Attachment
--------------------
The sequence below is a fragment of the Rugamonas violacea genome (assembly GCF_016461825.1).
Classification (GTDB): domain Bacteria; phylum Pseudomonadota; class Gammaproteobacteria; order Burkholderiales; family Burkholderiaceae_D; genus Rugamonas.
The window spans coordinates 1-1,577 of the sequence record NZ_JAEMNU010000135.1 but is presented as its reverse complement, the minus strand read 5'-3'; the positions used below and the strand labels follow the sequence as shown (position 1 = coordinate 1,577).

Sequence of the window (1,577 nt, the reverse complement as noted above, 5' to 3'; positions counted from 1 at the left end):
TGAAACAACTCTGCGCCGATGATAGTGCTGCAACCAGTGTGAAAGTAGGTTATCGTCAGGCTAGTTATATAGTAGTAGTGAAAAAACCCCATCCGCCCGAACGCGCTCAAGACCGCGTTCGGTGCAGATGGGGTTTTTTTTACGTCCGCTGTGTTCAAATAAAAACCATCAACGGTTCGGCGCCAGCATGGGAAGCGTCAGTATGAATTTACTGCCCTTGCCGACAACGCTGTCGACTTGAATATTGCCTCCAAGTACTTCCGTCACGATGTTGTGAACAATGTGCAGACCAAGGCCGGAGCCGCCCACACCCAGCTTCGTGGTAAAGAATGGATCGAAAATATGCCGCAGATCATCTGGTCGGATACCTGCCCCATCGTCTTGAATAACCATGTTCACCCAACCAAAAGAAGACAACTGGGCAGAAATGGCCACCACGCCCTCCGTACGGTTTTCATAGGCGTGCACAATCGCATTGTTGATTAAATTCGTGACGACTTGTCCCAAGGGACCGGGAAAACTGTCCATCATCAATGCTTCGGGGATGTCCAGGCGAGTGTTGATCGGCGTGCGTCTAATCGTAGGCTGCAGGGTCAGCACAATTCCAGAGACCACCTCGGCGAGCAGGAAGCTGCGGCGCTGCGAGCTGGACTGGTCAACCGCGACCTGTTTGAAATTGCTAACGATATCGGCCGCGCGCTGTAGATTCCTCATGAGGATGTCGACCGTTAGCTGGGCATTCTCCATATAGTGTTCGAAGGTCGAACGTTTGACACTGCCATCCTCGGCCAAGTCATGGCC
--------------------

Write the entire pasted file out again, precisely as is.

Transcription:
The sequence below is a fragment of the Rugamonas violacea genome (assembly GCF_016461825.1).
Classification (GTDB): domain Bacteria; phylum Pseudomonadota; class Gammaproteobacteria; order Burkholderiales; family Burkholderiaceae_D; genus Rugamonas.
The window spans coordinates 1-1,577 of the sequence record NZ_JAEMNU010000135.1 but is presented as its reverse complement, the minus strand read 5'-3'; the positions used below and the strand labels follow the sequence as shown (position 1 = coordinate 1,577).

Sequence of the window (1,577 nt, the reverse complement as noted above, 5' to 3'; positions counted from 1 at the left end):
TGAAACAACTCTGCGCCGATGATAGTGCTGCAACCAGTGTGAAAGTAGGTTATCGTCAGGCTAGTTATATAGTAGTAGTGAAAAAACCCCATCCGCCCGAACGCGCTCAAGACCGCGTTCGGTGCAGATGGGGTTTTTTTTACGTCCGCTGTGTTCAAATAAAAACCATCAACGGTTCGGCGCCAGCATGGGAAGCGTCAGTATGAATTTACTGCCCTTGCCGACAACGCTGTCGACTTGAATATTGCCTCCAAGTACTTCCGTCACGATGTTGTGAACAATGTGCAGACCAAGGCCGGAGCCGCCCACACCCAGCTTCGTGGTAAAGAATGGATCGAAAATATGCCGCAGATCATCTGGTCGGATACCTGCCCCATCGTCTTGAATAACCATGTTCACCCAACCAAAAGAAGACAACTGGGCAGAAATGGCCACCACGCCCTCCGTACGGTTTTCATAGGCGTGCACAATCGCATTGTTGATTAAATTCGTGACGACTTGTCCCAAGGGACCGGGAAAACTGTCCATCATCAATGCTTCGGGGATGTCCAGGCGAGTGTTGATCGGCGTGCGTCTAATCGTAGGCTGCAGGGTCAGCACAATTCCAGAGACCACCTCGGCGAGCAGGAAGCTGCGGCGCTGCGAGCTGGACTGGTCAACCGCGACCTGTTTGAAATTGCTAACGATATCGGCCGCGCGCTGTAGATTCCTCATGAGGATGTCGACCGTTAGCTGGGCATTCTCCATATAGTGTTCGAAGGTCGAACGTTTGACACTGCCATCCTCGGCCAAGTCATGGCC